By Erik Pelton
Last week, Falls Church City Public Schools held its annual celebration of teacher and staff award winners. David Morales, custodian at Thomas Jefferson Elementary and support staff of the year winner, inspired the audience with his talk of attitude, enthusiasm, and love, imploring us to encourage and lift one another. Mr. Morales’ message is working with the students; my third and fifth graders tell me about his smile and singing, infectious attitude, and joy in his work.
By contrast, our community at large in recent weeks has been full of dismay and blame. Recent stories and editorials in the pages of the News-Press have described many parents as “angry;” I think a more appropriate word is “concerned.” Our schools are excellent, replete with students, teachers and staff who are talented and dedicated. Yet many are concerned about the leadership in our schools and the tone of the discussions as we face significant financial challenges, Mt. Daniel’s expansion, an aging high school, and a growing school population.
Over the last month I have attended meetings and spoken with School Board members, school officials, teachers, neighbors, City Council members, and others in our community to try to understand this groundswell of concern. How can our school system produce such good results yet cause palpable concern among so many? The consistent worries I have heard relate to trust, tone, and leadership.
Fact: The schools were told by City Council in a December 8 work session that any funding increase over 3 percent (the projected revenue growth) was unlikely. Concern: The Superintendent and School Board ignored this guidance with their budget proposal, then appeared shocked when City Council did not fully fund the request.
Fact: The school budget was not “cut;” next year’s school budget will be more than $1 million larger than this year’s. The school budget for 2012 (with 2,145 students) was $35.1 million. The 2017 school budget (with 2,534 students) is $47.7 million. Concern: Over the last five years, school funding grew at nearly double the student population growth (35 percent vs. 19 percent); how can it be a crisis that the Council reduced the proposed FY2017 budget growth from 5.4 percent to 3.6 percent?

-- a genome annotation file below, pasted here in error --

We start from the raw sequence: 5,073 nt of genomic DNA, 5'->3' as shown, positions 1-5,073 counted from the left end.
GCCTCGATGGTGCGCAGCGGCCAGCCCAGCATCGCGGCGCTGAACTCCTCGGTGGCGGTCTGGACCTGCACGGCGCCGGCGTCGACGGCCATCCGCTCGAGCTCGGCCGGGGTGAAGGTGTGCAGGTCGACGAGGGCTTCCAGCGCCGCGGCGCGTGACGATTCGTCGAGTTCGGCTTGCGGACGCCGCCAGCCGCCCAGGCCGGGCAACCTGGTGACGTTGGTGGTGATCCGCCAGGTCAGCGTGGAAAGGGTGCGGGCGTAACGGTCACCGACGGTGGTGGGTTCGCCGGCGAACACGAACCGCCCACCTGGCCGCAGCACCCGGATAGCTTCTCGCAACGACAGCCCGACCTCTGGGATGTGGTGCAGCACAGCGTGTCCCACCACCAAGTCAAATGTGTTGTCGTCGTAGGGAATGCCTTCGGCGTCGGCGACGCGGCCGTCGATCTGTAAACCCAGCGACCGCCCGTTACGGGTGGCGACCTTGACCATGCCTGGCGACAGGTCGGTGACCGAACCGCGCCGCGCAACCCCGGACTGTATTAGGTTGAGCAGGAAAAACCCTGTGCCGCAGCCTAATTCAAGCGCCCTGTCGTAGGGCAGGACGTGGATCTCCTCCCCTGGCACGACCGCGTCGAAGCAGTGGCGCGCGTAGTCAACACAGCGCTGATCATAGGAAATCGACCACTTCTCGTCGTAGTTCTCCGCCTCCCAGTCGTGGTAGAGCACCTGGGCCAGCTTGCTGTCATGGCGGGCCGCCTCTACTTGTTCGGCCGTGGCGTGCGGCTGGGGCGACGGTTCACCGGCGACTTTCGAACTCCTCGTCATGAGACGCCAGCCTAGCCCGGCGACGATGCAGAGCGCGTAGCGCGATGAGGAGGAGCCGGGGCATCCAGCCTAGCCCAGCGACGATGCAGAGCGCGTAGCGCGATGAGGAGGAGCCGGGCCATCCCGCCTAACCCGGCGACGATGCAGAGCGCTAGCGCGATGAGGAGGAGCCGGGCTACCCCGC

Fact: Dozens of teachers and three of our four principals are leaving their jobs this year. Concern: Why are so many leaving at once, after we spent several years getting our pay equal to that of neighboring jurisdictions? Will we be able to maintain academic excellence with so many new hires?
Fact: A number of teachers and administrators have said decisions about personnel reductions and curriculum changes are made without sufficient input from them. Concern: The input from those in the classrooms and schools is invaluable, yet many feel restrained in providing feedback to the school administration or feel their perspective is not being heard.
Fact: Interest payments on the bond funding the Mt. Daniel expansion have already begun and are projected to cost approximate $1 million annually. To date, the cost of the Mt. Daniel project exceeds $2.5 million and the project has not yet been approved by Fairfax County. Concern: The execution of the plan to expand Mt. Daniel was rushed and featured minimal input from the City Council and community. Following Fairfax’s delay of the project, the schools have still not conducted sufficient community outreach in the City or the adjoining neighborhoods.
Fact: Transparency used to be greater. Data regarding school spending is difficult to find or nonexistent, and in the last year the School Board has held more than a dozen closed session meetings. Concern: If the schools expect a robust dialogue about budgets and priorities, taxpayers need to know where our money is going and how it compares with prior years.
Fact: Larger crowds have attended and spoke at recent School Board meetings, anxious for a dialogue. Concern: Despite the increase in interest, the administration and School Board leadership do not appear to welcome the interest or seek to further engage the community.
In sum, I have heard people yearning for renewed school leadership that focuses on a climate where questions and diverse opinions are welcomed; transparency in the budget and throughout the administration; support for principals, teachers, and staff to lead the schools from the ground up; greater input from teachers regarding curriculum and other important school functions; greater input from parents regarding budget priorities, facility construction, and other items; and more effective management of money and projects.
While student achievement remains excellent and our teachers and staff are remarkable assets, these concerns cannot be ignored if our schools are going to continue to excel, keep and attract the best teachers, and tackle the tremendous challenges in front of us such as Mt. Daniel and building a new high school.